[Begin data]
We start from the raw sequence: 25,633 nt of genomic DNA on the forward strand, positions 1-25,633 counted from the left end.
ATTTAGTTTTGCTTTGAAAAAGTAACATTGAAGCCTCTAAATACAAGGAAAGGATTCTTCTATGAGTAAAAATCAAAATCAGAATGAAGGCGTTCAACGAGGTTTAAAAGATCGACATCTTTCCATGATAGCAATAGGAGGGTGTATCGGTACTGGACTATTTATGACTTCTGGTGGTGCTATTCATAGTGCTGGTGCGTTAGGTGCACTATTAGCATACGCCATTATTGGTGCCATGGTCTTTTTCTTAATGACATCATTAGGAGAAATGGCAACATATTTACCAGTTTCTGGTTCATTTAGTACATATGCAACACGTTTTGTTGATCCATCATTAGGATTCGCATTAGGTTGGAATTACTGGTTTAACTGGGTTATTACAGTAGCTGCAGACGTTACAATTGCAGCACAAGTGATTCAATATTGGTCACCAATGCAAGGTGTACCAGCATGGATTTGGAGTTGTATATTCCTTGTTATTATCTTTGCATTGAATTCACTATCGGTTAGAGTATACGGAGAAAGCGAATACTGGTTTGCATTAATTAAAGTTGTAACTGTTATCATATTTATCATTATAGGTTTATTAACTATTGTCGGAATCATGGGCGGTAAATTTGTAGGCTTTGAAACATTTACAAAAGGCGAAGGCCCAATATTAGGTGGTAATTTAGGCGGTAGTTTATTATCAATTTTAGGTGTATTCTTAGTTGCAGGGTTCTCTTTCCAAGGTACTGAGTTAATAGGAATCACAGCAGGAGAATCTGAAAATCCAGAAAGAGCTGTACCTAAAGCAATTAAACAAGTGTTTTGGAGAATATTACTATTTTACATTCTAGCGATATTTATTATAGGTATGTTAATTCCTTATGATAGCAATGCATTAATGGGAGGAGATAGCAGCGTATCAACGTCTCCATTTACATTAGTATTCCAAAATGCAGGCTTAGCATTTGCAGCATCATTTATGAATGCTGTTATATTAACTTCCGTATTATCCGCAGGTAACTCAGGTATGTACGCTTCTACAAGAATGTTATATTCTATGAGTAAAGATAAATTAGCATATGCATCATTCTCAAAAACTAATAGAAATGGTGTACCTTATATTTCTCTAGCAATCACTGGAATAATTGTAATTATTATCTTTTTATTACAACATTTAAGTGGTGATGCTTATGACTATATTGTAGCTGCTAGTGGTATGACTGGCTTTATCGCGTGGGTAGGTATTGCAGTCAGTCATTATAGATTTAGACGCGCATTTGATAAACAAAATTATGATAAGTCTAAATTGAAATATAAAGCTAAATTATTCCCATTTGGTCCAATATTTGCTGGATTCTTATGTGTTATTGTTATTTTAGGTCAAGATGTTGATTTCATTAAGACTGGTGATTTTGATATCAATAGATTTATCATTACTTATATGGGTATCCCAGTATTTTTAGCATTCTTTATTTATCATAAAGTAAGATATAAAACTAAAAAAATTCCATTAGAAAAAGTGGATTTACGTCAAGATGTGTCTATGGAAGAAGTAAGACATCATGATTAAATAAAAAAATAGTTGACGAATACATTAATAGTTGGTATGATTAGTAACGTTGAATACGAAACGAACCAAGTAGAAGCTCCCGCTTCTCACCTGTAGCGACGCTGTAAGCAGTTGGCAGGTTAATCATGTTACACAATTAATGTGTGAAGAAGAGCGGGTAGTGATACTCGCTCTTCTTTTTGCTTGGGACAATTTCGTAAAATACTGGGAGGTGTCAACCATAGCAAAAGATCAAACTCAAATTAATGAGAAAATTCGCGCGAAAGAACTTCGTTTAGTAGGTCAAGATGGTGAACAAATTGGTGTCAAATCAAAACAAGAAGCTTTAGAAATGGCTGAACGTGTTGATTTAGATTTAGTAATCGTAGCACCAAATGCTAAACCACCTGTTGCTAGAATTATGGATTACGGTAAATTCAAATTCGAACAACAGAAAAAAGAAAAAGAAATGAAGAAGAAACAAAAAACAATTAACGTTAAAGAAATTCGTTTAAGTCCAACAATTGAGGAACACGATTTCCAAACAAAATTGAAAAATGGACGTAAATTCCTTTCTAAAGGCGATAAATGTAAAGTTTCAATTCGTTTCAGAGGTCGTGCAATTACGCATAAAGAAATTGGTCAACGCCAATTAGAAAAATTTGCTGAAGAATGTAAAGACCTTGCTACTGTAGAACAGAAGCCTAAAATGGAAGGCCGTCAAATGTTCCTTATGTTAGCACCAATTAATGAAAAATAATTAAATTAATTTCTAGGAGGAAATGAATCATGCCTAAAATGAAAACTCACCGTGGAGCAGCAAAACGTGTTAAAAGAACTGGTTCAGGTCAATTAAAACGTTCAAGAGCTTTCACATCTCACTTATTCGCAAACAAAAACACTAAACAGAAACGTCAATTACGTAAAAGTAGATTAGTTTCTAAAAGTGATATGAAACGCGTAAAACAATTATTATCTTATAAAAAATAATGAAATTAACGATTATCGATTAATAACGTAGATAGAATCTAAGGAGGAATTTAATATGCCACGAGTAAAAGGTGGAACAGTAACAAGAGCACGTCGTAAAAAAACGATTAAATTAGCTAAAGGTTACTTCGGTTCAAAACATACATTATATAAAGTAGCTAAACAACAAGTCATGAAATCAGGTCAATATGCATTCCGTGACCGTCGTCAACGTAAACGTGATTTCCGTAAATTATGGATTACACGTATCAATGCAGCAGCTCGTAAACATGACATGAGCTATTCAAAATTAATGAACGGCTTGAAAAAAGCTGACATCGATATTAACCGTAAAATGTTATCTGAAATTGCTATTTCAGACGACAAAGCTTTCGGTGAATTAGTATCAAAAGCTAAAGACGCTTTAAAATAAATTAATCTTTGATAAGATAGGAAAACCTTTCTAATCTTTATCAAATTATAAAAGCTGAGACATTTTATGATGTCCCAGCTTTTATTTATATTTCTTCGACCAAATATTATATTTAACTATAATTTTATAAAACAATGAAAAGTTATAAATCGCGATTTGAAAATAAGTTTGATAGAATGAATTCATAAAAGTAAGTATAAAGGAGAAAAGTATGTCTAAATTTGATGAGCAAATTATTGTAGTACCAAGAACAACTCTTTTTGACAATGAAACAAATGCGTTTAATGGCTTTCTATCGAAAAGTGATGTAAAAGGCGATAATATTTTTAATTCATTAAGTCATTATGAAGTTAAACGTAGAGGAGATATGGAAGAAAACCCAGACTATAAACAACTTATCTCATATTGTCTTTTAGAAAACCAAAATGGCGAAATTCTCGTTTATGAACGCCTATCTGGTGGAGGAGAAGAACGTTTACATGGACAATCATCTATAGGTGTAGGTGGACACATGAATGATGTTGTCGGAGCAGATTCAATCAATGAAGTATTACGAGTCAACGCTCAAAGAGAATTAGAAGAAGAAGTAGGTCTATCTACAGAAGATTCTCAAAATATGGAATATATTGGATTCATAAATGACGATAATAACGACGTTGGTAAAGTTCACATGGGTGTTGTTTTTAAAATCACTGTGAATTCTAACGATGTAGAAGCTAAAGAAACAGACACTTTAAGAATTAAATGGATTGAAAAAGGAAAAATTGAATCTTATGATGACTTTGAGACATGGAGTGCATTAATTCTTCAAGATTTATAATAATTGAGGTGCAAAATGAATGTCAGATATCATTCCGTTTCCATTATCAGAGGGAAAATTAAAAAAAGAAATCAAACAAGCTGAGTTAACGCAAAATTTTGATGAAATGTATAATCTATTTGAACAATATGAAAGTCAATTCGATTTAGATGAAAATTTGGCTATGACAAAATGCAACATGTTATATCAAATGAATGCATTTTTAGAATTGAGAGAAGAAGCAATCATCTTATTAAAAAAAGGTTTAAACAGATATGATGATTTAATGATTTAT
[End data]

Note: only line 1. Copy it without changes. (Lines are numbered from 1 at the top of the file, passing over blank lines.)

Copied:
We start from the raw sequence: 25,633 nt of genomic DNA on the forward strand, positions 1-25,633 counted from the left end.